Skip to main content
Routing # 307075259

How to Discuss Finances as a Couple

Opening up about things like debts, spending habits, savings, income, and other finances can feel vulnerable and scary, and many couples avoid the topic. However, whether you’re married, engaged, or just starting to get serious with somebody, it’s a good idea to come clean about your financial situation, learn to share your financial goals, and start talking about your financial habits.

If you’re struggling to talk openly with your partner about money, here are some tips for getting the conversation started, and keeping it going in a healthy and productive way.

Start the Conversation Early in Your Relationship

A few months into a relationship, start talking about your own financial goals; things like retirement plans, home ownership, paying off debt, and ask them about theirs. Try asking open-ended questions that allow you to talk about your attitudes toward these things rather than specific numbers. This will help give you a sense of whether their financial goals and behaviors are in line with yours. You might ask:

  • Do you have plans or goals to buy a home?
  • How do you feel about what you’ve been able to save for retirement so far?

Continue To Talk About Money in Your Relationship

Talking about money should be an ongoing conversation in a healthy relationship and your financial transparency with one another should grow. Especially in a relationship where you both want to eventually share money decisions or finances. Experts say before marriage you should have a complete picture of your partner’s debt, assets, and bank account statements.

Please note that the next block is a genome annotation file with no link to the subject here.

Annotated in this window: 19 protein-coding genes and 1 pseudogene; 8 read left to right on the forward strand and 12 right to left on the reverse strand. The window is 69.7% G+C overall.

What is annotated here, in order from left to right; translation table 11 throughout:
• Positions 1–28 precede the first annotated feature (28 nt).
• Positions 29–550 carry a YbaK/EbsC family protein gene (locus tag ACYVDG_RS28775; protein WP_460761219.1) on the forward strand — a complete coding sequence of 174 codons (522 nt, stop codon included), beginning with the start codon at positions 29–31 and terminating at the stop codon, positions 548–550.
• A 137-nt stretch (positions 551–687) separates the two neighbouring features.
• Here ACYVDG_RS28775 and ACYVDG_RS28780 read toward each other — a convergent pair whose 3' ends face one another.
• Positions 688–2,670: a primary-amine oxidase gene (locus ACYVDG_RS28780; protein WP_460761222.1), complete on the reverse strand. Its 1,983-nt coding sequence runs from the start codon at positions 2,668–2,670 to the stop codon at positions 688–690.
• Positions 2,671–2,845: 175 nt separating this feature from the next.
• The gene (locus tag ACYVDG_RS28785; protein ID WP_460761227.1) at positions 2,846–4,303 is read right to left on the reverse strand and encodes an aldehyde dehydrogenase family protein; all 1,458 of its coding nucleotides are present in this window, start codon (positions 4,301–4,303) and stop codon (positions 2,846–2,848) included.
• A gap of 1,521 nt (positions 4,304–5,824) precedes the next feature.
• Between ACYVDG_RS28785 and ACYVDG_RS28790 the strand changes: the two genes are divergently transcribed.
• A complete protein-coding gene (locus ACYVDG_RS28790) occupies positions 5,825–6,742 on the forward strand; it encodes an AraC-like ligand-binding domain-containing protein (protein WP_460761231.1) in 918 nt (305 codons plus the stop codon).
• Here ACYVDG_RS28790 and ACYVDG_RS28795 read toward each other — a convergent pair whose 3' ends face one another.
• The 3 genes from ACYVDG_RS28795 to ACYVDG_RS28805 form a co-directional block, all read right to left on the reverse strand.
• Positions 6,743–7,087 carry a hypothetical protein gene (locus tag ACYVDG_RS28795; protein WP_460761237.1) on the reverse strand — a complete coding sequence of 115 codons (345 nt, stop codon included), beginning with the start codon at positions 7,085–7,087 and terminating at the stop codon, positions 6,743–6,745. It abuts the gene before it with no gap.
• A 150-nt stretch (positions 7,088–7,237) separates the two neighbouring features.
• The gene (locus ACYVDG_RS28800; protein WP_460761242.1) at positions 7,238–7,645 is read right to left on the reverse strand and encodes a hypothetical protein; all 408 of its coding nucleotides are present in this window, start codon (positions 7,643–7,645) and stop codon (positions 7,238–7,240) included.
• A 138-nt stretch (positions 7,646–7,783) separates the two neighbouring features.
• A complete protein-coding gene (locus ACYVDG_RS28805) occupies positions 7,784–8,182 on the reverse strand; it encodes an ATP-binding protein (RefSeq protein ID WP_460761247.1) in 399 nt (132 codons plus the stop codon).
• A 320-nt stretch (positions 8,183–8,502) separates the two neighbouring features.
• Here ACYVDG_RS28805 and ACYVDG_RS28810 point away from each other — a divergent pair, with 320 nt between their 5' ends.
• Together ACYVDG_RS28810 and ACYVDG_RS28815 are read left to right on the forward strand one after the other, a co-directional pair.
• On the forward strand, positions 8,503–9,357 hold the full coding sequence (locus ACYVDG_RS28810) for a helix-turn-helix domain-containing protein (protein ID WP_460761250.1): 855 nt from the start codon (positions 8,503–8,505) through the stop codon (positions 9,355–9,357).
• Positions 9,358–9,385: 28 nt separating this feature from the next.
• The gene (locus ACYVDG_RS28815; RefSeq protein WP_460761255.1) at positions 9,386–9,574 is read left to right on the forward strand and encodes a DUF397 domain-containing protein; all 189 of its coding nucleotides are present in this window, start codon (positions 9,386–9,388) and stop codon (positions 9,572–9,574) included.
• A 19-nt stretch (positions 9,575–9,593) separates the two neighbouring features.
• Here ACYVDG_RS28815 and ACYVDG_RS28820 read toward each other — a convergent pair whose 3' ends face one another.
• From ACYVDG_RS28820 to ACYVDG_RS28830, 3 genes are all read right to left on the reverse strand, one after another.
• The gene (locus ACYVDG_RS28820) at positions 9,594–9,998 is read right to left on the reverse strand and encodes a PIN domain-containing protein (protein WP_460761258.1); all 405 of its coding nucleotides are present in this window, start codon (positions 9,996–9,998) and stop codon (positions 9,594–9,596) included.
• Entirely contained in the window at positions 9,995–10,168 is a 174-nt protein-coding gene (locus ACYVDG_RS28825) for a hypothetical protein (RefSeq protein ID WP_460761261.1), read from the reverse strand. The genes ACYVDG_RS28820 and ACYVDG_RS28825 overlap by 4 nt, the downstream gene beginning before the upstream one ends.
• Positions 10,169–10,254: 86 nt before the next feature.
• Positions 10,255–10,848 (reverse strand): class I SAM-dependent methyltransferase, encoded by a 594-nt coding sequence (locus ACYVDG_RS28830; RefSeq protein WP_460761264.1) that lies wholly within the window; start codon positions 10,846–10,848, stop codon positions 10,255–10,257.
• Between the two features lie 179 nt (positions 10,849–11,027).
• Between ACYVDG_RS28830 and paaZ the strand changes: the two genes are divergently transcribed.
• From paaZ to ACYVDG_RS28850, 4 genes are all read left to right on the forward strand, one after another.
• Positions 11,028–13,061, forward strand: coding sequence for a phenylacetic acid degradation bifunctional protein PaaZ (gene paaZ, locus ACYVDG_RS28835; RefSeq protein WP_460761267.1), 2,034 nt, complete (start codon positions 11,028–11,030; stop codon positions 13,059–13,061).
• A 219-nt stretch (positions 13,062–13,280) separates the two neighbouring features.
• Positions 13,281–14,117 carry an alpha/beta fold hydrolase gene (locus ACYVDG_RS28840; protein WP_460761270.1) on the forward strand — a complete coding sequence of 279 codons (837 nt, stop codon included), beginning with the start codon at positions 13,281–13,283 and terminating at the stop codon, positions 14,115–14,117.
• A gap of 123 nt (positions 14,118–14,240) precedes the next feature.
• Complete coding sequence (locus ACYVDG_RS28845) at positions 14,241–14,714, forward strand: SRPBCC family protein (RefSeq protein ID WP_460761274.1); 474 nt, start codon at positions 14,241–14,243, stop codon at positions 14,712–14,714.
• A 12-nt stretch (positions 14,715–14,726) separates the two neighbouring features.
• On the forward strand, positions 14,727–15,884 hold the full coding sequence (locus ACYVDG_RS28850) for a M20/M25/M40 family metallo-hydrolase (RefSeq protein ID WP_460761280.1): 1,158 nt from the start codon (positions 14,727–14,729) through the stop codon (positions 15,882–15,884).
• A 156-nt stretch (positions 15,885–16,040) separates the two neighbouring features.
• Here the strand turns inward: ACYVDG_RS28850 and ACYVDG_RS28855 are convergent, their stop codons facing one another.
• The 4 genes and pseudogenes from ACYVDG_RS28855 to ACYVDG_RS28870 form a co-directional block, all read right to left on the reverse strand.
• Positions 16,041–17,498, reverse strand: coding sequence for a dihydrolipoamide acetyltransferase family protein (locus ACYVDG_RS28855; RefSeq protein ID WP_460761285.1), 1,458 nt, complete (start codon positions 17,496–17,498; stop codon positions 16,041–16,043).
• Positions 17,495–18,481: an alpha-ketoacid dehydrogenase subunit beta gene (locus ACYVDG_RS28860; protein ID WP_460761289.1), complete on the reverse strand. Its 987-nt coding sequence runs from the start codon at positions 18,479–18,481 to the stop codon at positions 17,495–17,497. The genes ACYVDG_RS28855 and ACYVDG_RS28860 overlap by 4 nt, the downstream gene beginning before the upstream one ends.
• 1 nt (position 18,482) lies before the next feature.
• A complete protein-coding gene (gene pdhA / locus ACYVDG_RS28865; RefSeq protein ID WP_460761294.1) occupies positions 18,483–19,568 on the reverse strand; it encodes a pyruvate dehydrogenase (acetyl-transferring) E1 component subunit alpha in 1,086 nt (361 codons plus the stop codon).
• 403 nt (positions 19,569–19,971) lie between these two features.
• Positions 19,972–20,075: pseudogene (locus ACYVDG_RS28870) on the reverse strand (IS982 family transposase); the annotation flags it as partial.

Couple talking on the couch

Be Open About Your Past Experiences with Money

A lot of times, people’s feelings about money are tied to their upbringings. It can be helpful to ask your partner about how their family approached money when they were growing up and share how you were taught about money. This can help you and your partner learn about each other’s childhoods and it will put each person’s feelings about money in context.

Schedule Money Conversations Ahead of Time

When financial pressures and problems are present, this can bring on strong emotions like embarrassment and anxiety. Bringing up the topic on the fly when someone isn’t expecting it can increase this even more and cause defensiveness. Instead try to carve out plenty of time in a private, quiet environment with minimal distractions to talk. Doing so will increases chances that it's a productive conversation because both parties will have had time to think about it beforehand.

Expect Hurdles

The goal of financial intimacy isn’t to agree on every single monetary decision because that’s practically impossible. Instead, it’s about learning how to navigate money decisions in a healthy, productive way, where everyone feels heard. By respecting each other’s point of view and being willing to compromise, you’ll be stronger as a couple.

If you want your relationship to last, you will need to talk about money at some point. So even though money conversations might not be the most exciting part of a new relationship, having these vulnerable talks can really deepen your connection.

If you don’t see eye-to-eye with your partner about money (and even if you do) it can be helpful to get an objective, third-party perspective. Speak with Shelley Hertel AAMS®, CRPC® at Credit Union of Denver’s Investment & Retirement Center for financial planning. She can assess your current situation and offer suggestions around what you should do to reach your financial goals. 303.239.1179


Sources and enhanced by Credit Union of Denver

View All Blog Posts